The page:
Clive Palmer (Image: AAP/Dan Peled)

What a fickle master politics can be. Until recently, One Nation was the star attraction of politics’ idiot fringe, the group set to disrupt the plans of the major parties in Queensland. Now, based on one poll, Clive Palmer’s ad spending and his relentless self-promotion, it’s his United Australia Party, or whatever it is called this week, that has been deemed the new disruptor set to dictate terms to the major parties and even secure the balance of power. He’s already locked in a preference deal with the Coalition, with talk it could help Palmer beat One Nation conspiracy theorist Malcolm Roberts to the last Senate spot in Queensland.

The origin of the current Palmer boomlet was some marginal seat polling by Newspoll showing 14% for Palmer’s party in the Labor-held seat of Herbert in Townsville, making his preferences there crucial. Palmer himself has also been talking up his prospects, and journalists of all stripes are wary of repeating the mistake of 2013 and failing to spot that Palmer’s advertising blitz got several of his Senate candidates and (in Fairfax) he himself over the line.

What followed, of course, was a grenade-like fragmentation as his newbie senators Jacquie Lambie and Glenn Lazarus abandoned him, but the path to rapid estrangement and defection in minor Senate parties is now so well-trodden we may as well put handrails on it. Instead of Lazarus, this time around Palmer, continuing his Australian rugby league props-only policy, has Greg Dowling running for him in Herbert. In an novel take on the minor party split story, Dowling has already threatened to leave UAP before the first vote is cast. 

But there are some problems to deal with in the Palmer story before we get there. First, seat polling has a rotten record, despite the media’s fascination with it. Just how bad its record is has been explored a couple of time by William Bowe, who today has updated his analysis of single seat polls to incorporate last year’s byelections and the Victorian state election.

Such polls, Bowe notes, tend to have a much greater margin of error than national polls — even ones with large sample sizes — and tend to err on the side of the Coalition, though “their record is so erratic that any given poll could fall either way”. In a campaign unusually barren of polling due to the timing of the long Easter break, UAP has only featured on the radar of the Morgan poll, where it managed 2% compared to One Nation’s 4.5%.

There’s also the problem that Palmer no longer has the benefit of being an unknown quantity. Voters now know what he’s like, they watched the chaos and bluster last time around, the tendency to keep moving from issue to issue lest his inconsistencies and bullshit catch up with him. And the voters of Townsville know Palmer all too well, as the man they blame for the loss of the entitlements of Queensland Nickel workers — a loss Palmer now insists, wrongly, has been made good.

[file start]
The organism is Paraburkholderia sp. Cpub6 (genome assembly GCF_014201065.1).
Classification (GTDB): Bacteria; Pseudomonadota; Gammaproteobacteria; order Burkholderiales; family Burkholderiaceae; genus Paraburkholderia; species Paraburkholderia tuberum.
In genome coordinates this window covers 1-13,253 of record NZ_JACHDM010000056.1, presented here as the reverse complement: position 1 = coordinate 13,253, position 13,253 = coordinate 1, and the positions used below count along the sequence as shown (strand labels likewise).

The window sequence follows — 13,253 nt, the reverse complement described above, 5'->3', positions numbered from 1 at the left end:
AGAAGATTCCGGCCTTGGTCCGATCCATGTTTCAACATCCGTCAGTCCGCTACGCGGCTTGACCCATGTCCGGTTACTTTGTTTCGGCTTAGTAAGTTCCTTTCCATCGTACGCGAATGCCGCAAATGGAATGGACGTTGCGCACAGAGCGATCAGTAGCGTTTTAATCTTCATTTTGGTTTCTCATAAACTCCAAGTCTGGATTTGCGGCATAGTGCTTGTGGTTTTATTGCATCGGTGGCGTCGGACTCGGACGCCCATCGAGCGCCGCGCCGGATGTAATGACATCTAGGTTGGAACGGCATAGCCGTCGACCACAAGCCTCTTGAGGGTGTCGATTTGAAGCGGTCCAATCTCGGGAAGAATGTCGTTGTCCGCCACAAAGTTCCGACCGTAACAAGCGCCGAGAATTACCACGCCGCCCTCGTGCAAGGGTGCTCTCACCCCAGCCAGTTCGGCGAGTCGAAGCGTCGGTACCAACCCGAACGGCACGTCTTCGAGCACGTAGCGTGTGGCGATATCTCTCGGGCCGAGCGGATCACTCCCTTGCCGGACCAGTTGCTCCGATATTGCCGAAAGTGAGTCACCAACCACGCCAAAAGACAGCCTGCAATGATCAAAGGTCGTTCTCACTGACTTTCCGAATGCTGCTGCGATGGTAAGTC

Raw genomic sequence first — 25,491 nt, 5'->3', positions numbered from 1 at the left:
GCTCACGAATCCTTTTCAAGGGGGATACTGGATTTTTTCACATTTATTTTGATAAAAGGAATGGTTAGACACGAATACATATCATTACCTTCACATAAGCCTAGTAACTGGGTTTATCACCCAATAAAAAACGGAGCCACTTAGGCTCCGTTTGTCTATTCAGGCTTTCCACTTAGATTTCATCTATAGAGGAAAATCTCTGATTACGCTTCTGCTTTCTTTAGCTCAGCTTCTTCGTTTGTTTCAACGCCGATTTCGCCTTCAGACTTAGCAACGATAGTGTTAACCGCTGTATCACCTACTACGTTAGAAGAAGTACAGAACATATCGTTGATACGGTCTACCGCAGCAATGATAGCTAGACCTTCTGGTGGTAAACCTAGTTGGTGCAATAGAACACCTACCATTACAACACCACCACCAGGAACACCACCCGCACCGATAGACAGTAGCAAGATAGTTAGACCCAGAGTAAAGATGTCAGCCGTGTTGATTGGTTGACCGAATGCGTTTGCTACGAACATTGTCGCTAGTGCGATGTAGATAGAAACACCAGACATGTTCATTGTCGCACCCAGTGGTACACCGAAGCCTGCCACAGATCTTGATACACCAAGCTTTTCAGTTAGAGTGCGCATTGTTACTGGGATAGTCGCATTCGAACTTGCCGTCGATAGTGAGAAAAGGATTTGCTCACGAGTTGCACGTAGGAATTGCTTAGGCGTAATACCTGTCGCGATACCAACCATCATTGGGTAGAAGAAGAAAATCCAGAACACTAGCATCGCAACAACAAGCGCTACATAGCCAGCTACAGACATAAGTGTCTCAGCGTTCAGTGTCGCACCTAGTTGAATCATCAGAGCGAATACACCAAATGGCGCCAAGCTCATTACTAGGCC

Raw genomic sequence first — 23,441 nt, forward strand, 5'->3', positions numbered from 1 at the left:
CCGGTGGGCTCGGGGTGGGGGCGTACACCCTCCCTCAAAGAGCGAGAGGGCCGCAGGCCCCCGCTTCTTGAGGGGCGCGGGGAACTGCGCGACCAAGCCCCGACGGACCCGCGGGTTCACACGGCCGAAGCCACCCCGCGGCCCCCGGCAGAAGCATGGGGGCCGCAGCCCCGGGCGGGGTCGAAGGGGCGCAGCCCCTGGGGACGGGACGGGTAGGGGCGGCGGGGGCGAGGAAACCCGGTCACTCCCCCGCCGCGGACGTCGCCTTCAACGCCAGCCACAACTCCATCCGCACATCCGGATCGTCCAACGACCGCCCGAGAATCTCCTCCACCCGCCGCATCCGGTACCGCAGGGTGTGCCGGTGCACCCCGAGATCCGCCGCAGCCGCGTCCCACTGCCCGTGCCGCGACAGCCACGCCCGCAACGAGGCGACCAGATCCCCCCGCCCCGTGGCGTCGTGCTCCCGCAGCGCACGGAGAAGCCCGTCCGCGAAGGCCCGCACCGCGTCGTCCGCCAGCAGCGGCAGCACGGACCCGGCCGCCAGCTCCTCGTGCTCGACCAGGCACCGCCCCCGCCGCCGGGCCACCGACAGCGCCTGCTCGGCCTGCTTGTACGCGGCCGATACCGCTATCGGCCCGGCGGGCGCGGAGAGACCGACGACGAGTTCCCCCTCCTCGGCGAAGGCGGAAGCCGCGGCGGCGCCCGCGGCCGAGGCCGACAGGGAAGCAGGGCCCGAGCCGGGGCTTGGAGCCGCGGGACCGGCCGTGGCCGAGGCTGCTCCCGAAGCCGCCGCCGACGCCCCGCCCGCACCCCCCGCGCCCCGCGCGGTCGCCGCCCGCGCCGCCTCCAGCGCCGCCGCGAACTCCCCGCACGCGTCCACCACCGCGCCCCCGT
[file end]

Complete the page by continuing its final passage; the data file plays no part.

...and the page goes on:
The other problem is One Nation. There’s yet to be an electoral test for Hanson in the wake of revelations the party is seeking to undermine Australia’s gun laws with help from foreign extremists, but the level of support from the far-right and from protest voters for her shouldn’t be underestimated given the party’s strong performance, along with the Shooters party, in the NSW state election last month. That was achieved despite a relative lack of funding and advertising; unlike Palmer, Hanson hasn’t needed advertising blitzes to get her vote into double figures. And while Palmer may be in the same business of harvesting electoral discontent as Hanson, outright racists may be turned off by his once-strident support for refugees and denunciations of the Coalition’s asylum seeker policies when last in parliament. 

In north Queensland House of Reps seats, however, if UAP is indeed polling in double figures, Palmer’s preference flows will be crucial in helping the LNP retain its seats against a swing to Labor in Queensland. Member for Manila George Christensen is, by common agreement, in deep trouble in Dawson; Palmer preferences may be his only hope. And Palmer preferences could get the LNP’s Phillip Thompson — who has his own record of Islamophobia — over the line against Labor incumbent Cathy O’Toole in Herbert, despite unemployment soaring in Townsville under the Coalition.

Apart from using candidates with name recognition, Palmer’s other key tactic is the last-minute ad bombardment that boosts his party profile right before voters go to the polls. In other words, his tens of millions of advertising spending are just a taste of what voters will cop from here on in, and especially in the last week of the campaign. It worked in 2013, but can it work twice?

What do you make of Clive Palmer’s chances at the election? Write to [email protected].